Our volunteer Rowan writes about the work of our integration team with housing association Glen Oaks.
Many New Scots find the housing system hugely complex and often find themselves homeless or at risk of homelessness. In an attempt to improve this situation we work in partnership with Housing Associations to increase the housing options and quality of housing available to people we support. We are currently working with Glen Oaks Housing Association, a registered Social Landlord (RSL) and charity, to identify families in need that would benefit from a housing nomination. In addition, regular ‘Meet the Landlord’ events provide our clients with the opportunity to meet directly with housing providers and discuss their options.
By working with Glen Oaks we are hoping to secure more suitable housing for New Scots and to decrease waiting times for suitable housing in these areas. Without housing associations getting on board with all that we do, we would struggle to support the people we work with.
According to the New Scots: refugee integration strategy 2018-2022, in order to ensure successful integration into Scottish communities, people in need of protection must have access to suitable and sustainable housing. However, New Scots transitioning from asylum support to mainstream social security and housing face a number of challenges.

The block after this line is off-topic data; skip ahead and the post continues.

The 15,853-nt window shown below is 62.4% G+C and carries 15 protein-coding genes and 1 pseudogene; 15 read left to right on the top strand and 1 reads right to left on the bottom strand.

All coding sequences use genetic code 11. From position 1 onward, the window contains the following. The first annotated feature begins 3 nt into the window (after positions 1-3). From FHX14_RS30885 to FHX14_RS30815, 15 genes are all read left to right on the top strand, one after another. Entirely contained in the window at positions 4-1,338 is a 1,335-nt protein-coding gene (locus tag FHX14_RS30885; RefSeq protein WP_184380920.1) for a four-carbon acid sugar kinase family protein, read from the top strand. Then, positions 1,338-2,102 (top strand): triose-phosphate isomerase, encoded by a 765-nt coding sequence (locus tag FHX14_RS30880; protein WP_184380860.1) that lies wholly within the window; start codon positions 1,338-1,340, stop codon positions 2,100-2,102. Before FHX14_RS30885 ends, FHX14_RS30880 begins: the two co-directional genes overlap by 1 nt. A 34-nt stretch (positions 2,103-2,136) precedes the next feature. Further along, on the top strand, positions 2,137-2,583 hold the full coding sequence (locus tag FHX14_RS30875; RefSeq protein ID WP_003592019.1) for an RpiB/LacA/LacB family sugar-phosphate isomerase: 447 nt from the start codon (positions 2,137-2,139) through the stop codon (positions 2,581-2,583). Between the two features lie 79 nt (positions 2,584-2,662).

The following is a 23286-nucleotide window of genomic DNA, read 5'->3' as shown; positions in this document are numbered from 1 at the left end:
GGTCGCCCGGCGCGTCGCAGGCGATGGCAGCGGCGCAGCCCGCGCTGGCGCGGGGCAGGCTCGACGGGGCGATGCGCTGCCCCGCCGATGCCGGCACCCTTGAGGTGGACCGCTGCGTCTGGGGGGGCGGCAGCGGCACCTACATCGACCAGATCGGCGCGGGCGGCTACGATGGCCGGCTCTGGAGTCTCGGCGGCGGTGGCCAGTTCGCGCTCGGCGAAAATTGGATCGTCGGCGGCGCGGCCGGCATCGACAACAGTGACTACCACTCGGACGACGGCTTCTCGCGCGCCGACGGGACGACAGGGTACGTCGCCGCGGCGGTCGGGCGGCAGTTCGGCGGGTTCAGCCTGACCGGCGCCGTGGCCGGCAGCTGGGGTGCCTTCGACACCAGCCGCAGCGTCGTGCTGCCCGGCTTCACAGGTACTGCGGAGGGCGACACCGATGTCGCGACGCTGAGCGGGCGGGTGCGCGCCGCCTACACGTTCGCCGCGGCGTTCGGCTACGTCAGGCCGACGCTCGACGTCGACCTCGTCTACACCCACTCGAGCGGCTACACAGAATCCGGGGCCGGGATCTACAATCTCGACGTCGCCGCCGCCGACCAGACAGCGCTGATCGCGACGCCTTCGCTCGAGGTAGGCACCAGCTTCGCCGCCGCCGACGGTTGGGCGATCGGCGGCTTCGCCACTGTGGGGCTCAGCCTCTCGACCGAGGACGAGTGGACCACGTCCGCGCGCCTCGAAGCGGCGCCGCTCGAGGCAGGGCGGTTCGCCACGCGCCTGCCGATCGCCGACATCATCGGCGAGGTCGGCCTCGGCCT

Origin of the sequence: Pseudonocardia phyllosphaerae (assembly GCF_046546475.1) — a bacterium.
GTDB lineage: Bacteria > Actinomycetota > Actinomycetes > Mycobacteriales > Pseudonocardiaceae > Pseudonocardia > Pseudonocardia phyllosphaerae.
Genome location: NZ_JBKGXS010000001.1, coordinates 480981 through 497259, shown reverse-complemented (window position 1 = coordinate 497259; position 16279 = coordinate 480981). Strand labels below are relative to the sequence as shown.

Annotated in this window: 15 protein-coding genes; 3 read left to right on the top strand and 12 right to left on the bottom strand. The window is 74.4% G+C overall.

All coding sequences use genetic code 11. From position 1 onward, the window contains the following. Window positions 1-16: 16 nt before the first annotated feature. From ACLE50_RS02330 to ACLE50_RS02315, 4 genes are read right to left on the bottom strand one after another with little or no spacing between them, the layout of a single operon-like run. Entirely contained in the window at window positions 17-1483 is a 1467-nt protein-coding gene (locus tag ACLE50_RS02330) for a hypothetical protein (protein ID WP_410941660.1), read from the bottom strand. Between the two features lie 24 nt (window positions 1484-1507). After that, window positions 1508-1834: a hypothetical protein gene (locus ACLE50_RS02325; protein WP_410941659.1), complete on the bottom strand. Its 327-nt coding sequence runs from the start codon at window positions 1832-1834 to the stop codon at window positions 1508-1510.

Firstly, on getting the right to remain in the UK, people must find somewhere to live. After receiving refugee status, individuals are given an eviction notice and must leave their current property within 28 days, giving them very little time to secure housing. This situation means that many refugees find themselves homeless. 98% of newly granted refugees who access SRC services are homeless or threatened by homelessness. In Glasgow, this has led to newly granted refugees making up 17.7% of live homeless applications.
Additionally, our clients face barriers in accessing services, support and essential information relating to housing, including their rights and responsibilities, information on how to set up utilities and services, and support with moving and furnishing new homes.
By developing positive partnerships with Housing Associations such as Glen Oaks, we can have a positive impact on the lives of our clients in relation to housing and homelessness. Partnering with RSLs means there is the potential for refugees to skip the 28 day move on period and move straight into settled accommodation. They reduce the amount of time people spend in temporary accommodation meaning families are settled quicker. Creating these relationships with a variety of RSLs across Glasgow also means that there is a better available supply of housing throughout Glasgow to meet increasing demand. These positive outcomes are generated as a direct result of these relationships.